The camp’s only full-length mirror was at the entrance, for the German guards to dress properly when they walked into town. On the whole, it was just as well that Priscilla could not see herself.

Her gums turned black from the diet. She lost 30 pounds and stopped menstruating. Her grim face, thin and dirt-streaked, was covered in blue marks from her bedsack and bug-bites. Until the arrival of Red Cross parcels, she had no access to proper soap, make-up or shampoo. Other women’s heads became piebald as they dyed hair faded. Priscilla’s thick blonde curls falling uncombed over her collar were the chief indication of her sex and youth. A young inmate wrote:’ Jokes were made as often as possible, but in repose these faces with mostly stamped with a melancholy that I shall never forget.’ Dressed in the scratchy blue capot of a dead soldier, with a pair of old underpants around her neck as a scarf, and her shoes slopping around inside overlarge boots, Priscilla resembled no one more closely than Robert when he was a POW.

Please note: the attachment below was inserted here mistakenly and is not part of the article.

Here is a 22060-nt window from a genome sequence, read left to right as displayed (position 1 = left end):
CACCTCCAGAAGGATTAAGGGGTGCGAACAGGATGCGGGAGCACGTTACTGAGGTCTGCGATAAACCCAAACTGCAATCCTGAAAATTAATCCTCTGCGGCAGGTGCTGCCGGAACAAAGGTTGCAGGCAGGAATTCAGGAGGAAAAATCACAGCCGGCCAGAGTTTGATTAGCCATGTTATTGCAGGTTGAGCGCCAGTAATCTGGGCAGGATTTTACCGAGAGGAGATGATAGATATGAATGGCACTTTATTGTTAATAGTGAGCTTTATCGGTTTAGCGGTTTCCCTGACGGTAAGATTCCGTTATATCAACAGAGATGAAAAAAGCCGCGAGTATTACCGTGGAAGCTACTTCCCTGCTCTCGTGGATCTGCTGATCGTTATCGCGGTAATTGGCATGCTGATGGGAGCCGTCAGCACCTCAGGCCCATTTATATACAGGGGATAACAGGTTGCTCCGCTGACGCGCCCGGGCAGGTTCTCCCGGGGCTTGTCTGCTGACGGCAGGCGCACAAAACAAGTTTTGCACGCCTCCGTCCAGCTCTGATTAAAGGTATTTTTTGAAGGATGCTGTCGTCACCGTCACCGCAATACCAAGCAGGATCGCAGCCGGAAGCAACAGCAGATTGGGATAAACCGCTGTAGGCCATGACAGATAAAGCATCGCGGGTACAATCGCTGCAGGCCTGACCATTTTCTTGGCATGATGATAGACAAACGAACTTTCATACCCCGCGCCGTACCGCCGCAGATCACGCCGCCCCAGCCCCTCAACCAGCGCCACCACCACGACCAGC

Priscilla The Hidden Life of an Englishwoman in Wartime France by Nicholas Shakespeare



2 thoughts on “Priscilla

  1. It was an excellent read, Kathy. Now I have begun reading Under The Wide and Starry Sky by Nancy Horan and it also promises to be a good read. Horan wrote Loving Frank (about Frank Lloyd Wright and I loved that book!).

    So many books . . .

Leave a Reply

Fill in your details below or click an icon to log in: Logo

You are commenting using your account. Log Out /  Change )

Google+ photo

You are commenting using your Google+ account. Log Out /  Change )

Twitter picture

You are commenting using your Twitter account. Log Out /  Change )

Facebook photo

You are commenting using your Facebook account. Log Out /  Change )


Connecting to %s